Plaintiff states that she would call AFSCME 2250 whenever Mr. Palmer wanted to meet with her alone. She states that Ms. Thomas and Mr. James Spears would tell her just to go ahead and meet with him alone, and whatever he gives you or whatever he tells you, then bring that back to the union and they will deal with it. (ECF No. 66-2, at 13-14, Trans. 252:13 – 253:18). At some point AFSCME 2250 informed Plaintiff that it would not file a grievance on behalf of Plaintiff in regard to Mr. Jones’s comments. Ms. Wanda Newman and Ms. Shirley Breeze, members of the union’s executive board, were given responsibility for the matter, but told Plaintiff that they did not know how to approach this matter. >>>Read more Opinion of the Federal Judge – in regards to Ms. Antoinette Murphy – ACE AFSCME Local 2250
Just as damaging as quid pro quo can be to the victims themselves, it can also affect their coworkers, who may be passed over for jobs or promotions because their superiors give those positions to subordinates who respond to their advancements. In Broderick v. Ruder, an attorney with the Securities and Exchange Commission charged that her superiors created an atmosphere of favoritism by promoting and rewarding those female employees who participated in sexual conduct.
Here in Prince George’s County, we have seen a variety of harassment situations involving the Union personnel, senior managers at Sasscer, principals and Directors involved in the same throughout the district. It’s time to demand an end to this kind of situation at the job place. Discrimination such as seen at Largo and Laurel High schools, Sasscer administrative building and else where has no place in a community of civilized nations.
Quid pro quo is one of the most frequent and most damaging of sexual harassment situations in the workplace. If you feel you have been victimized by a superior’s sexual advances, it’s important to speak with an experienced employment attorney to determine your rights and protect your career. If you cannot afford a lawyer, file an EEOC charge and let the government agency investigate.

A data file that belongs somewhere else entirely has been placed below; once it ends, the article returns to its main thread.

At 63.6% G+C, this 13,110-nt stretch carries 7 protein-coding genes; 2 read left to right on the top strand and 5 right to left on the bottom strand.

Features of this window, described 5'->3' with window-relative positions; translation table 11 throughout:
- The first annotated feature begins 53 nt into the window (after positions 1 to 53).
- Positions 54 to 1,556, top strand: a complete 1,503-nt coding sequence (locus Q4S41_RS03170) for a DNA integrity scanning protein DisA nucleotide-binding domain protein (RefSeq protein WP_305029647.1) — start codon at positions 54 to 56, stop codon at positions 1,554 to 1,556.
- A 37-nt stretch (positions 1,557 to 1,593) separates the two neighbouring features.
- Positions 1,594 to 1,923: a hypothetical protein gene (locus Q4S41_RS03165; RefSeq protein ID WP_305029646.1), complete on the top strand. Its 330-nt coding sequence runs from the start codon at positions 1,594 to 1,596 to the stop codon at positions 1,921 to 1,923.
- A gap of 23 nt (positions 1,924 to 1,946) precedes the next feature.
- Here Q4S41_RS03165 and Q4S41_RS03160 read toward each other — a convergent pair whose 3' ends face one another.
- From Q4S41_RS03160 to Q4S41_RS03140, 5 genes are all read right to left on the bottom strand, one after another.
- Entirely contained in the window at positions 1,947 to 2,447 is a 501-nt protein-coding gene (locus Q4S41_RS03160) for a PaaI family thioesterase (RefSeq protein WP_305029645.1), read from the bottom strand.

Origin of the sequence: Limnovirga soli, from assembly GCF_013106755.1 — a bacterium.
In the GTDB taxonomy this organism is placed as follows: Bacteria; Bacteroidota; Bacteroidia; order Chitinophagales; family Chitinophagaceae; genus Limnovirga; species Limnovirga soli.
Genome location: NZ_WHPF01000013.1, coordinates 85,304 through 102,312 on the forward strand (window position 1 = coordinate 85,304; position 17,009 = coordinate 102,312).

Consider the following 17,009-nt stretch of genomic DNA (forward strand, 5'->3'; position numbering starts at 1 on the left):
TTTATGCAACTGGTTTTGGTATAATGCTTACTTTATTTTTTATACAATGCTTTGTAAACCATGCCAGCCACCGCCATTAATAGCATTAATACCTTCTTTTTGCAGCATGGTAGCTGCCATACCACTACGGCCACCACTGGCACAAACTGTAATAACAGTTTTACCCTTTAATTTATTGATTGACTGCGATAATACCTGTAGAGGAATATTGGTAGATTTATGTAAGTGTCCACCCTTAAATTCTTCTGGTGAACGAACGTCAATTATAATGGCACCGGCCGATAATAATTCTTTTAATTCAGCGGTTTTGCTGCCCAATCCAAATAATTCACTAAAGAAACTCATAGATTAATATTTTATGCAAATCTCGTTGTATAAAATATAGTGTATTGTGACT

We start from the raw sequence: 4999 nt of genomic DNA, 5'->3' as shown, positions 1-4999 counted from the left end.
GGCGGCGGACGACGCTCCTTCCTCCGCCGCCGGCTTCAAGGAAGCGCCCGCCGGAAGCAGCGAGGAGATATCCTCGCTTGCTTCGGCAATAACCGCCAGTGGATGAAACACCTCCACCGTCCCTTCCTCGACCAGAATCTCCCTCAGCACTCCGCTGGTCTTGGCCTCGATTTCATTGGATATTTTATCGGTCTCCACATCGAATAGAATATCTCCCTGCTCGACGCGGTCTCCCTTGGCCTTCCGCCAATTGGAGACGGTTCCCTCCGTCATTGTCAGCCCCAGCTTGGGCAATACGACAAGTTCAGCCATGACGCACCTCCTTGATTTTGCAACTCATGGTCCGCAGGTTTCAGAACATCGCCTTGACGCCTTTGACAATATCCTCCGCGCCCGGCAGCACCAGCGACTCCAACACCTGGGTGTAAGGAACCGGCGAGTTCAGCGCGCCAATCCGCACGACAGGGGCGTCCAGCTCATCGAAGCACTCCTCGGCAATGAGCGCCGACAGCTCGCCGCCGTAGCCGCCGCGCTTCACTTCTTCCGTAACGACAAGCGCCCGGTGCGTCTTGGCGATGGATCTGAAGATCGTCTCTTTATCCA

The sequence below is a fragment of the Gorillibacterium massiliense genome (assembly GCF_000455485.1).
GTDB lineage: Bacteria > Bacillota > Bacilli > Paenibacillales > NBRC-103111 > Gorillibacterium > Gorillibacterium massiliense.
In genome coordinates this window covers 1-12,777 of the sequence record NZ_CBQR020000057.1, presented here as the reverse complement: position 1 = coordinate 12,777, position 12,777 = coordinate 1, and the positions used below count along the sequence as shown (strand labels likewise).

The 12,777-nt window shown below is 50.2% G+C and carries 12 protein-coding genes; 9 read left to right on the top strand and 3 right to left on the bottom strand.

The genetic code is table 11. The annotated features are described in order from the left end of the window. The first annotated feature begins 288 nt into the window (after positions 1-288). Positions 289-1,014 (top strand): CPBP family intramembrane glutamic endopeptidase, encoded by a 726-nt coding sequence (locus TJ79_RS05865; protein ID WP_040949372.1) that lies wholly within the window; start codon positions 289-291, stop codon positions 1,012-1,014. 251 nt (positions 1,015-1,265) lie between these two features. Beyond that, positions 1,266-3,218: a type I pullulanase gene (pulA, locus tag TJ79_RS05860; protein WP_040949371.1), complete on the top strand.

Greenbelt Federal court.
In another development, former vice President for ACE-AFSCME Local 2250 Shirley Kirkland has taken over the mantle of leadership through a bloodless coup d’é tat after many years of infighting with the previous President Shirley Adams. According to our sources, AFSCME International appears to be involved in the whole saga in order to neutralize the situation and control the offices after former President Shirley Adams went international to protect democracy in Prince George’s County last year.
According to our sources within the union, Ms. Kirkland appears to be enjoying the new seat. We will keep you updated of the new developments in the near future. Of our particular concern, will be to monitor if “quid pro quo” continues within the union leadership as exhibited in the above case. As members of reform sasscer movement, we will continue to advocate for what is right. Union accountability is the key to helping transform the county if the grievance procedures have to work properly. The new management must demonstrate true qualities of leadership if they have to create accountability on these issues without any favor.
New President Shirley Kirkland took over recently after many years of infighting with Shirley Adams. As the new President of the Union, a lot is expected of her to iron out the issues.